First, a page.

1

All these kids, who didn't yet know what it was like to have a company of their own, or wind down a company of their own, or work for a giant company and ride the bus, seemed certain of one thing: that the longing for total revolution that had for so long been the hallmark of youth was, at last, about to be fulfilled. The only thing they could count on was that they were going to be the generation that partook of the process by which all would be rendered irrevocably different. It didn't seem to matter what the difference was, or whom it helped or hurt. It just mattered that things in the future would be unlike anything we'd seen be. And that, in the process, they were sure, many of them would get very rich.

—p.1 by Gideon Lewis-Kraus 1 year, 6 months ago

All these kids, who didn't yet know what it was like to have a company of their own, or wind down a company of their own, or work for a giant company and ride the bus, seemed certain of one thing: that the longing for total revolution that had for so long been the hallmark of youth was, at last, about to be fulfilled. The only thing they could count on was that they were going to be the generation that partook of the process by which all would be rendered irrevocably different. It didn't seem to matter what the difference was, or whom it helped or hurt. It just mattered that things in the future would be unlike anything we'd seen be. And that, in the process, they were sure, many of them would get very rich.

—p.1 by Gideon Lewis-Kraus 1 year, 6 months ago
1

[...] One founder (his company was literally an app that optimized app stores for other apps), who'd ordered a water and had taken off neither his backpack nor his jacket, apologized on behalf of everybody for leaving so early.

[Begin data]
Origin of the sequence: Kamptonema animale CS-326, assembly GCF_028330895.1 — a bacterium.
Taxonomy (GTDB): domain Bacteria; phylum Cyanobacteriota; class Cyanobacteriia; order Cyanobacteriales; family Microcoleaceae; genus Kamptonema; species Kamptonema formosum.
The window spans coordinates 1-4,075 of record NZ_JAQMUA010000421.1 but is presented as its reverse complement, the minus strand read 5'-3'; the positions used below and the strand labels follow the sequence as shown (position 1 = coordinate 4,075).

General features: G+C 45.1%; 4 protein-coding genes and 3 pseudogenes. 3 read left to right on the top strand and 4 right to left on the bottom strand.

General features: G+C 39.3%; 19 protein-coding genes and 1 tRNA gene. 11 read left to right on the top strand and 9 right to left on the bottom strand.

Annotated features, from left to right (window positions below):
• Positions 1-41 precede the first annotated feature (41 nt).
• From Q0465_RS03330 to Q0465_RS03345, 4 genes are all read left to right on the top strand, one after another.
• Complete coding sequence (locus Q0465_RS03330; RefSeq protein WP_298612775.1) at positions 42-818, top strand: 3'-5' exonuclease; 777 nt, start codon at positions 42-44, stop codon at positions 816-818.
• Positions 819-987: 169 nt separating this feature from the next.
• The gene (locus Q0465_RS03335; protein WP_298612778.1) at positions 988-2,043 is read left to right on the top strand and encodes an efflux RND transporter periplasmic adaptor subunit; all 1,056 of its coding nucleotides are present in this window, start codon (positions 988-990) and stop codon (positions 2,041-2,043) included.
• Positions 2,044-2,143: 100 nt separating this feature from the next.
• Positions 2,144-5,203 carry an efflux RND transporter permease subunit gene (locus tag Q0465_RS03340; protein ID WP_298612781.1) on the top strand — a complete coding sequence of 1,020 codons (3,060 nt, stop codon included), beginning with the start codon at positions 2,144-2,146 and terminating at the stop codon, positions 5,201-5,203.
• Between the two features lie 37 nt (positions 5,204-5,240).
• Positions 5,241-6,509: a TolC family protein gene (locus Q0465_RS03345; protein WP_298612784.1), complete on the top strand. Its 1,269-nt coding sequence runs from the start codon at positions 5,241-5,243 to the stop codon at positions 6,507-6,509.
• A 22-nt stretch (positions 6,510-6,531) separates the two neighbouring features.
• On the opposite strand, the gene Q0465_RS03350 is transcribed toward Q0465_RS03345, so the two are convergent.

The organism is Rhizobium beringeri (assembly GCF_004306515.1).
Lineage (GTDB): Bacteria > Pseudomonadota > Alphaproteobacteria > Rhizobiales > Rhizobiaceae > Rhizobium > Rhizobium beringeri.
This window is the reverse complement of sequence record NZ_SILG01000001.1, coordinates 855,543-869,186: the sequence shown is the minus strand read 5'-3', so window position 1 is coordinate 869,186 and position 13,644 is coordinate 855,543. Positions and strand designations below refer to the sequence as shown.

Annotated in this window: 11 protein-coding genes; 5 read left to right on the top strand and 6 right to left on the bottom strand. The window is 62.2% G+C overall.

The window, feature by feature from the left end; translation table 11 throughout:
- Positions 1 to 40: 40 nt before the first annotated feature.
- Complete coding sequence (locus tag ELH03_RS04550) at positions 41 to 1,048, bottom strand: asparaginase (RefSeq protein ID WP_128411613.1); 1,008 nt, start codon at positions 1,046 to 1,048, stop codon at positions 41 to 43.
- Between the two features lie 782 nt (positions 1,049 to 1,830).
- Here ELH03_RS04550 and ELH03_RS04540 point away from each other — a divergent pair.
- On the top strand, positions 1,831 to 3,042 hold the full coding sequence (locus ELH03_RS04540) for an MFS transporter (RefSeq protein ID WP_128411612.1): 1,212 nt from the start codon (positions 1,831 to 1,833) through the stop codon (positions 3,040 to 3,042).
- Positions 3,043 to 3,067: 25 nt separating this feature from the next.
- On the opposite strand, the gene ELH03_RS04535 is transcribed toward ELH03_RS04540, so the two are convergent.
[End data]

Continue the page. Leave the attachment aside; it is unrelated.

"When you have an early-stage company," he said, "there's no time to hang out at a cool, trendy bar." He was 23. The bar might have been cool and trendy in Miami in 2004.

—p.1 by Gideon Lewis-Kraus 1 year, 6 months ago

[...] One founder (his company was literally an app that optimized app stores for other apps), who'd ordered a water and had taken off neither his backpack nor his jacket, apologized on behalf of everybody for leaving so early.

"When you have an early-stage company," he said, "there's no time to hang out at a cool, trendy bar." He was 23. The bar might have been cool and trendy in Miami in 2004.

—p.1 by Gideon Lewis-Kraus 1 year, 6 months ago
1

[...] My cousin was having the time of his life, but a lot of the startup guys—perhaps, in part, as a defense—saw riding the corporate bus as the most dismal of failures. Even Nick and Chris, who did not know contempt as a mode, were appalled at the thought. This was a somewhat self-delusional attitude, as their second-through sixth-best-case scenarios involved being acquired by one of the five giant, powerful, wealthy companies. Even if Nick and Chris survived another year, there was a good chance they'd just be surviving to put themselves in a position to get a nice signing bonus when they finally conceded to days framed by long bus commutes—just like the many other entrepreneurs who came to look at having a failed startup as an altemative to graduate school.